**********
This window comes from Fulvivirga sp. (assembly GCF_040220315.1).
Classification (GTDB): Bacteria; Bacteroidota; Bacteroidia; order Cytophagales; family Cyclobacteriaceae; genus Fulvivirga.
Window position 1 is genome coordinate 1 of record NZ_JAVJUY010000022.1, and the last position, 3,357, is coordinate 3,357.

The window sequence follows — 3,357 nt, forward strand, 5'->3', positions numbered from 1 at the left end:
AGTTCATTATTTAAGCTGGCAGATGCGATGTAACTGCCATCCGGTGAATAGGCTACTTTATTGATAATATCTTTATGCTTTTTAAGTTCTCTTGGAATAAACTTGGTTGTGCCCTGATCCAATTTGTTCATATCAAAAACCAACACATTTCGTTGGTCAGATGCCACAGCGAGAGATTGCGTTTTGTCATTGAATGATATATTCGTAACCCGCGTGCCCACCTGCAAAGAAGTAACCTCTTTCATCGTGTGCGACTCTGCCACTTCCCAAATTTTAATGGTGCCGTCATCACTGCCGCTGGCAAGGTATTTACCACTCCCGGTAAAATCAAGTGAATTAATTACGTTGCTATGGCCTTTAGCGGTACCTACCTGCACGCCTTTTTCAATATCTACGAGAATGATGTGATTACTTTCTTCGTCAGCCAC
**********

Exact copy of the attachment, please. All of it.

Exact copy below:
This window comes from Fulvivirga sp. (assembly GCF_040220315.1).
Classification (GTDB): Bacteria; Bacteroidota; Bacteroidia; order Cytophagales; family Cyclobacteriaceae; genus Fulvivirga.
Window position 1 is genome coordinate 1 of record NZ_JAVJUY010000022.1, and the last position, 3,357, is coordinate 3,357.

The window sequence follows — 3,357 nt, forward strand, 5'->3', positions numbered from 1 at the left end:
AGTTCATTATTTAAGCTGGCAGATGCGATGTAACTGCCATCCGGTGAATAGGCTACTTTATTGATAATATCTTTATGCTTTTTAAGTTCTCTTGGAATAAACTTGGTTGTGCCCTGATCCAATTTGTTCATATCAAAAACCAACACATTTCGTTGGTCAGATGCCACAGCGAGAGATTGCGTTTTGTCATTGAATGATATATTCGTAACCCGCGTGCCCACCTGCAAAGAAGTAACCTCTTTCATCGTGTGCGACTCTGCCACTTCCCAAATTTTAATGGTGCCGTCATCACTGCCGCTGGCAAGGTATTTACCACTCCCGGTAAAATCAAGTGAATTAATTACGTTGCTATGGCCTTTAGCGGTACCTACCTGCACGCCTTTTTCAATATCTACGAGAATGATGTGATTACTTTCTTCGTCAGCCAC